"The blockade hasn't affected us one bit," she told AFP during a preview tour of the museum.
"We are very proud and happy and, in fact, all the people are welcome to this museum and we remain open to the rest of the world," she said.
The severed ties also prompted Qatar to search for new friends in the region.
In January, Qatar made a comeback in the Levant, with the Gulf state's emir visiting Beirut for an Arab summit boycotted by most Arab leaders.
Qatar's Foreign Minister Sheikh Mohammed bin Abdulrahman al-Thani then announced a $500 million investment in Lebanon's bonds to support its ailing economy.
Middle East analysts at the time said Qatar's move marked a bid to regain some of its soft power in the region dented by the counter-revolutionary frustration of the Arab Spring that Doha supported, and the Saudi-led blockade.
Trade between other countries, especially Turkey, which is one of Qatar's top customers for non-oil exports has also skyrocketed since the blockade.
"Qatar's investment to Turkey is over $20bn, the second highest value of investments by any country in Turkey," Qatar's Chamber of Commerce Vice Chairman Mohamed bin Twar said recently.
Turkey also jumped to the aid of Qatar in the immediate aftermath of the blockade by sending cargo planes full of milk, yogurt, and poultry to the blockaded country, with statistics showing a 90 percent increase of Turkish exports to Qatar in the four months of the blockade.
But Qatar has been winning off the political field too, remaining defiant in the sporting world and on the football pitch.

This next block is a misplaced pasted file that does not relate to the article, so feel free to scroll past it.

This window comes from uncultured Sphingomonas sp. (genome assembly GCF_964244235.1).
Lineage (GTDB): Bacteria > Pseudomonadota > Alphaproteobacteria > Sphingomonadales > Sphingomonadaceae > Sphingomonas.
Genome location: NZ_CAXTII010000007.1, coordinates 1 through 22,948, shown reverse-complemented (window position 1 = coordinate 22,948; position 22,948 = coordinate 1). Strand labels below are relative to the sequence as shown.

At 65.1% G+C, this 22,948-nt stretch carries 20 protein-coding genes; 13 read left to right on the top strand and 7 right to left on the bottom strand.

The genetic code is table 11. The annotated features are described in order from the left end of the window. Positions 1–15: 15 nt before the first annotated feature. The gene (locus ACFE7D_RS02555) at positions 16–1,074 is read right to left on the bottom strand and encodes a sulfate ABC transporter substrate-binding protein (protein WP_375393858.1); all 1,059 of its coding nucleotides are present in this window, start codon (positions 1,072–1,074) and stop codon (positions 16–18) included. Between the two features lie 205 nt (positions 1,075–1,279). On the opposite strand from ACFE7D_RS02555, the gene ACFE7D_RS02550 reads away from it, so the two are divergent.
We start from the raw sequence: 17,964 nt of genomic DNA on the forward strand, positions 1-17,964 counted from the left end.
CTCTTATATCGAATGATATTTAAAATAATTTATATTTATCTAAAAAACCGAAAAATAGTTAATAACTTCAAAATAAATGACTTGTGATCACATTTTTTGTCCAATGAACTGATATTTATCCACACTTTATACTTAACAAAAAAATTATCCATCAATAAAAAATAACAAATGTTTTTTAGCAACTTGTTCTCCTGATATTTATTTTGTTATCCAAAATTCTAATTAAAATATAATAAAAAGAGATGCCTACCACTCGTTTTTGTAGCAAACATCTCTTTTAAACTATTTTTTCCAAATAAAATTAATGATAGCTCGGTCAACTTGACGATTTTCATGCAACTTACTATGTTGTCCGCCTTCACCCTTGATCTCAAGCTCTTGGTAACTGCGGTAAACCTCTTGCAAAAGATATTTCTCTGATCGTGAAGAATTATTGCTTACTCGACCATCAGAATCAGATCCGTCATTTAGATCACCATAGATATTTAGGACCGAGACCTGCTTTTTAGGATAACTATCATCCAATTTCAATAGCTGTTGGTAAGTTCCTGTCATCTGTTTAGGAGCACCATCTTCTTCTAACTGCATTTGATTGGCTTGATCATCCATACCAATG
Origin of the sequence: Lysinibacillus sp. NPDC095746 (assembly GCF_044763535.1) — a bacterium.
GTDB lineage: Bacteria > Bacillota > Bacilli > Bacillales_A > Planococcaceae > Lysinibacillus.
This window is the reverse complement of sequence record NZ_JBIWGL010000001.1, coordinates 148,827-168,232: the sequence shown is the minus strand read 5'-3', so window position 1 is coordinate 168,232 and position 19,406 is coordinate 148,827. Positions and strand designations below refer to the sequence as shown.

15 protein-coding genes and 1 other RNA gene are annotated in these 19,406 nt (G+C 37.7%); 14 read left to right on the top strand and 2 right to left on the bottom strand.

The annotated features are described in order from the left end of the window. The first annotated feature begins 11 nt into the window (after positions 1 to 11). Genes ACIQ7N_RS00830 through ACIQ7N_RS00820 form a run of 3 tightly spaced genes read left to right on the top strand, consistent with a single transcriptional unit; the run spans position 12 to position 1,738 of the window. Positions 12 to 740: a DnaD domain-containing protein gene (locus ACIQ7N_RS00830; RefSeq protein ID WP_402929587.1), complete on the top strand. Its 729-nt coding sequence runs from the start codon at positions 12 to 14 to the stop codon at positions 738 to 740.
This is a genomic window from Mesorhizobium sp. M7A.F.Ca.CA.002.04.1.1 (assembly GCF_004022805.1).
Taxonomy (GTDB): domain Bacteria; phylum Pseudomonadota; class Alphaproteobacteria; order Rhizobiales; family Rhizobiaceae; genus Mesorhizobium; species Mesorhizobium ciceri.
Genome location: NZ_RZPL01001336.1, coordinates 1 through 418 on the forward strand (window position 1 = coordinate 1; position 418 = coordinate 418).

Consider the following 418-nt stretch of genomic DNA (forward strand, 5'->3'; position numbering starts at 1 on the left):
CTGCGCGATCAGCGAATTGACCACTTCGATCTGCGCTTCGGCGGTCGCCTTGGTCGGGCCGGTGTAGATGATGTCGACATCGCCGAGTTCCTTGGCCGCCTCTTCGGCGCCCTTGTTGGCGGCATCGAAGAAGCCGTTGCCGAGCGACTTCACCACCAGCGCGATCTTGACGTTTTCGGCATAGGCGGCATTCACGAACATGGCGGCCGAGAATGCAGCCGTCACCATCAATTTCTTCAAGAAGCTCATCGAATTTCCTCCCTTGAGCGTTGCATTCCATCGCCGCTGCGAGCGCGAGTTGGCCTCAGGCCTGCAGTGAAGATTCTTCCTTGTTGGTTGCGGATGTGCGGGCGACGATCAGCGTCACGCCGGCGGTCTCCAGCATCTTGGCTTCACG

Dubbed the “dark horses of the Asian Cup 2019”, Qatar delivered a humiliating blow to the UAE after winning the tournament in the UAE following a remarkable record-breaking run that saw the team concede just one goal.
Though the Annabis took the cup in the UAE, Emirati dignitaries were notable by their absence from the podium.
The UAE had taken a number of attempts to end Qatar's run in the tournament - from block-buying 18,000 tickets to the semi-final, ensuring few if any Qatar fans could get a seat, to complaining bitterly about the eligibility of Qatari players.
Not a single senior UAE official was present to hand medals to the victorious Qatar football team in the closing ceremony of the Asian Cup 2019 and elaborate plans to feature some of the region's biggest stars including Hussein al-Jesmi were also scrapped at the last minute, according to reports.
In May, reports revealed the Qatari group that owns French champions Paris Saint-Germain is bidding to buy a controlling stake in English Championship club Leeds United.
The gas-rich Gulf state has, like Manchester City owners Abu Dhabi, projected its power through football and won the right to host the 2022 World Cup, which is another reason why it has no time to hit the brakes despite the tensions outside its borders.
In May, FIFA confirmed Qatar 2022 will see 32 countries competing for football's biggest prize, following months of speculation that FIFA was looking to increase the number of nations taking part and which would lead to more countries hosting the World Cup.
FIFA President Gianni Infantino and reportedly the UAE had been behind to push for the expansion of the games, with Saudi Arabia and Abu Dhabi hoping to share the World Cup with arch-rival Qatar.
A FIFA internal report concluded that the Bahrain, the UAE and Saudi Arabia could not co-host the World Cup unless they restored economic and travel ties with Qatar that were severed two years ago.
The regional diplomatic crisis left neutral Kuwait and Oman as the viable options, although both countries were ruled out due to time or logistical factors.
The blockade, which has been previously described in rights reports as unlawful and a violation of human rights, has undoubtedly shaken ties between the former brethren. However, it has done little to throw Qatar off its course to establishing itself on the international stage, through trade, politics, culture and sports.
Sana Uqba is a journalist at The New Arab.
Follow her on Twitter: @Sanasiino